The north-western tip of Australia is remote, wild and beautiful. Well, that’s what Malcolm Douglas had me believing after watching his many videos. He traversed the Kimberley with his dog Boondie, a cameraman and his trusty ol’ alloy Trailcraft. The legend of the Kimberley was imprinted on me – I had to do it. My fair-haired partner, Millie, and I headed west to the land of red dust, towering cliffs and fat barra…


Before you get the chance to pull out the camera to snap a gobsmacking gorge, there are long drives along corrugated roads to navigate. In the wet season, there’s a good chance the main route has washed out or a causeway has collapsed after torrential rain. In Kununurra – gateway to the Kimberley – the average annual rainfall is 790mm. This year, as The Captain’s crew were packing their finest Gold Bombers into dry weatherproof packs, it pelted down a sock-sodden 1072mm. Cripes! It was the wettest season since the ’60s!


On the upside, waterfalls would be flowing and the gorges swollen. On the downside, it’d be a slog all the way. The Captain’s crew back at mission control hatched a cunning plan to avoid all those soggy socks and trousers. It involved a highly capable 4X4, a plane that floats, a chopper and a luxury live-aboard boat – just to be on the safe side. And so the legend unfolded – the Kimberley by land, sea and air.


It’s 4am at Darwin Airport. Squatting inside a dimly lit hangar at a corner of the runway is a Grumman G-73 Mallard amphibious aircraft. It might be named after a duck, but this twin-prop aircraft with its massive 20m wingspan and classic 1940s lines is a flying boat. It even has a deep-vee hull shape and big reverse chines – The Captain’s kinda aircraft. Most days it transports workers to the Paspaley pearl farms, but today it will be freighting us to the west coast of the Northern Territory to rendezvous with our mothership. I try to help by sucking in my gut as they weigh all our gear, then we’re up, up and away.


Millie had barely pinged off a selfie before we were soaring across the coastal fringes west of Darwin, spotting crocs in the rapidly flowing river systems. I picture big barra lying just below the surface in the eddies swirling around the mangrove-lined banks. Less than an hour later, the Grumman loses altitude, tips a wing and circles the MV Cannon like a pelican coming in to nest for the night. This is the mothership, a 75ft custom-built liveaboard – our home for the next week.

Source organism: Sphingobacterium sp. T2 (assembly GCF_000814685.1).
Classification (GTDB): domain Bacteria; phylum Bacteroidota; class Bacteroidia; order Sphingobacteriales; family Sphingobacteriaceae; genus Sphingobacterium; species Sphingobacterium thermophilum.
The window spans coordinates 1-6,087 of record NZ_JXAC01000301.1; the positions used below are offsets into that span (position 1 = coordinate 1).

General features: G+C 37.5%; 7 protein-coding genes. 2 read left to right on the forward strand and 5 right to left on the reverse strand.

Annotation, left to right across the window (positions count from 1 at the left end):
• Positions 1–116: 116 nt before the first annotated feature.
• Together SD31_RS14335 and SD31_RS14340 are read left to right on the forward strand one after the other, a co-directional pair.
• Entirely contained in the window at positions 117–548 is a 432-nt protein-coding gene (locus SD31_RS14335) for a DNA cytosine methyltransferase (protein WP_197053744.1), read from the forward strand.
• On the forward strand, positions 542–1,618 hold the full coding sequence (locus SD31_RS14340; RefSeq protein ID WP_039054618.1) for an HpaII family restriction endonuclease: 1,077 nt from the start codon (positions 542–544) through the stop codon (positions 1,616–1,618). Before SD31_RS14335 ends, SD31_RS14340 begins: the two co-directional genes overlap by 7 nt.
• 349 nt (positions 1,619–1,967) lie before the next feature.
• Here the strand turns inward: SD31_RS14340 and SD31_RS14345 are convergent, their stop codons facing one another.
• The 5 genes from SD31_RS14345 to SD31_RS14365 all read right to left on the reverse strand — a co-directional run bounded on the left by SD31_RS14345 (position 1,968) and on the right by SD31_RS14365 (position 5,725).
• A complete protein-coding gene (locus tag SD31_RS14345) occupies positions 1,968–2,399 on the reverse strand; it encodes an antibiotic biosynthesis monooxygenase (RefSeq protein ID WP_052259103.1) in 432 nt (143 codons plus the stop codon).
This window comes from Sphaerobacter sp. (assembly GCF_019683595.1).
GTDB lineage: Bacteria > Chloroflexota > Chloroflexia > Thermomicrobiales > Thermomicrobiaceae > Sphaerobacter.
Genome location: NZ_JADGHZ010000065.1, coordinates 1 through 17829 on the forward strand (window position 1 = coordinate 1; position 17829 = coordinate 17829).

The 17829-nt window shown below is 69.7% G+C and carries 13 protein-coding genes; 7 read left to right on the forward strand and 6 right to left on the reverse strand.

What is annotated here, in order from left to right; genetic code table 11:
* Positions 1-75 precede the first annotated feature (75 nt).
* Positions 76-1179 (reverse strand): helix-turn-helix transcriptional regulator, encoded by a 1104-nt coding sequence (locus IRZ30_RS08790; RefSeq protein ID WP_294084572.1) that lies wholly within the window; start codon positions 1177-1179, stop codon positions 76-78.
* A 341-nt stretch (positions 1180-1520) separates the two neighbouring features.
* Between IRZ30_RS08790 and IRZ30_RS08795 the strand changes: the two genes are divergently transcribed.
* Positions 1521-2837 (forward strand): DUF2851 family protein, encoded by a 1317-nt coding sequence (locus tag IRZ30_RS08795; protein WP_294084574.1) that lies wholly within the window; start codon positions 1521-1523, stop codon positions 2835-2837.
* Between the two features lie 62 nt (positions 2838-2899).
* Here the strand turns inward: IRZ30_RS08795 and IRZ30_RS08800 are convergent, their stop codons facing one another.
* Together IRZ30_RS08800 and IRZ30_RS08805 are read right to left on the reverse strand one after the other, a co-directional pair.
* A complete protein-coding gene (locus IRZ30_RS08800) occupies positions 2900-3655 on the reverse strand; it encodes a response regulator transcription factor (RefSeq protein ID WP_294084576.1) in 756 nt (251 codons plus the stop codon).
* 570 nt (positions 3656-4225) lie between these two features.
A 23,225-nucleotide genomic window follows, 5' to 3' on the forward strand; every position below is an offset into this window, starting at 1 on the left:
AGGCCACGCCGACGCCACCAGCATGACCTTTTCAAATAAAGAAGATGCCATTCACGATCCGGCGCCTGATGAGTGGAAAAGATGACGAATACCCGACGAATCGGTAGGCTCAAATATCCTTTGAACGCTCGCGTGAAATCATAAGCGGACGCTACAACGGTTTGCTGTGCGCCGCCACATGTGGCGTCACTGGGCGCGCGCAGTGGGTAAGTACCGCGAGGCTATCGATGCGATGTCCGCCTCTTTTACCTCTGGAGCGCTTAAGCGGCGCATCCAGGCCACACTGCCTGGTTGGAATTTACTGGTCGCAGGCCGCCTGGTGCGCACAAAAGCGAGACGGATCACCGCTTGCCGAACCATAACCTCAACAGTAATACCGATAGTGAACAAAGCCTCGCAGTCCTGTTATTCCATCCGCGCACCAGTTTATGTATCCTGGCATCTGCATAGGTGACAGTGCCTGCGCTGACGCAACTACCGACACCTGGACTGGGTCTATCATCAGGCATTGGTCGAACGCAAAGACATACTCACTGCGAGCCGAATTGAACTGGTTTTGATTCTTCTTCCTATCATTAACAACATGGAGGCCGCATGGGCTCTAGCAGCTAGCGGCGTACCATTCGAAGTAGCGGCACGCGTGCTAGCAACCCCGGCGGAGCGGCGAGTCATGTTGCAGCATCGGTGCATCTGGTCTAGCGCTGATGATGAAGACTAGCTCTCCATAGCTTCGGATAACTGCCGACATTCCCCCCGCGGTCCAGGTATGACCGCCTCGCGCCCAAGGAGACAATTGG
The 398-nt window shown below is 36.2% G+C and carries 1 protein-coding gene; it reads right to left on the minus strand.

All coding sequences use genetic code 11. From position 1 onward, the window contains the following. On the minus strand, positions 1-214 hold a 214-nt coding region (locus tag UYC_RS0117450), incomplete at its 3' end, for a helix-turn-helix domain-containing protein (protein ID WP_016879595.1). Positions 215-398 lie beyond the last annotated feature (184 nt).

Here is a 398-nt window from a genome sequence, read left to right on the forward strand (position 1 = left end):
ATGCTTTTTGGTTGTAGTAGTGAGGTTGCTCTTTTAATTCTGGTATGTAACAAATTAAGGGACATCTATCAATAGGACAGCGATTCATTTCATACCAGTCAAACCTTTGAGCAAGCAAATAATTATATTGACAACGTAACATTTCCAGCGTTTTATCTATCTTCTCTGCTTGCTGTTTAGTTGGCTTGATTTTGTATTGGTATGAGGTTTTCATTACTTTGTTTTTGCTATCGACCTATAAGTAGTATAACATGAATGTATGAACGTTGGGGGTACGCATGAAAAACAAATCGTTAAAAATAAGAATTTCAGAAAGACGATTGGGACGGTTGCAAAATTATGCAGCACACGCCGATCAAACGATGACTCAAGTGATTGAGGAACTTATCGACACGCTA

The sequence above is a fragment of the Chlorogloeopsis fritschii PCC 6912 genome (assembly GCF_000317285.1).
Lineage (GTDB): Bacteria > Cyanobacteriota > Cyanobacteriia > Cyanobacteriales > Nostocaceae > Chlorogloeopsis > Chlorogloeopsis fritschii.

The pilot lines up a clean strip of water before lowering the belly of the behemoth on to the tannin-stained river, the bow wave soaking the rear windows. Landing on water is a strange sensation, louder but smoother than a runway. I’d be lying if I said I didn’t have sweaty-palm thoughts of US Airways Flight 1549 on the Hudson River. We motor towards the Cannon and two tenders come out to meet us. The pilot shuts down the engines and cracks open the rear exit. A wave of warm, humid air hits us in the face as a sunburnt head pops inside and says, “G’day guys, welcome to paradise!”



Ah, if Malcolm could see me now. Back in the day, he slept in a dusty old swag and cooked fish on open campfire. We’re being treated to five-star dinners, three times a day and an air-conditioned bedroom – plus each pair of guests gets their own fishing guide. All up, the boat accommodates eight paying customers, six staff and a BCF worth of tackle.


On the first day we were paired with a guide called Aiden, who was dressed in the standard NT garb of tan Columbia shirt, boardies and polarised sunnies. He has the unenviable task of teaching Millie how to use a bait caster. We jump into the tinny, fasten our sunnies, reverse hats and snake up the river at full speed, soaring past mangroves that are choking trees into submission. Around every bend is a double-page spread out of Australian Geographic: saltwater crocs lurking, sea eagles soaring and jabirus wading peacefully before being startled by the thrum of our Honda BF40 and the wake from the aluminum hull.


Bursting through the forest canopy onto the floodplain, dense greenery gives way to grassy flatlands punctuated with tributaries feeding the main river system. The water is clear and we sight cast to small barramundi with soft plastics. After snagging a couple, Aiden sensed my relief at notching a barra and suggested we double back to the river mouth – metre-long models were caught earlier in the week. With two Bombers out behind the tinny, we work the edges of the sandbank near the entrance. Medium-sized barra and bluenose salmon fight for attention among the squadrons of salty crocs. Without a canopy, we feel the full fury of the blazing sun. One big saltwater croc joins the frenzy, dragging a 4kg threadfin salmon to the muddy bank and chomping down like it was a chicken nugget.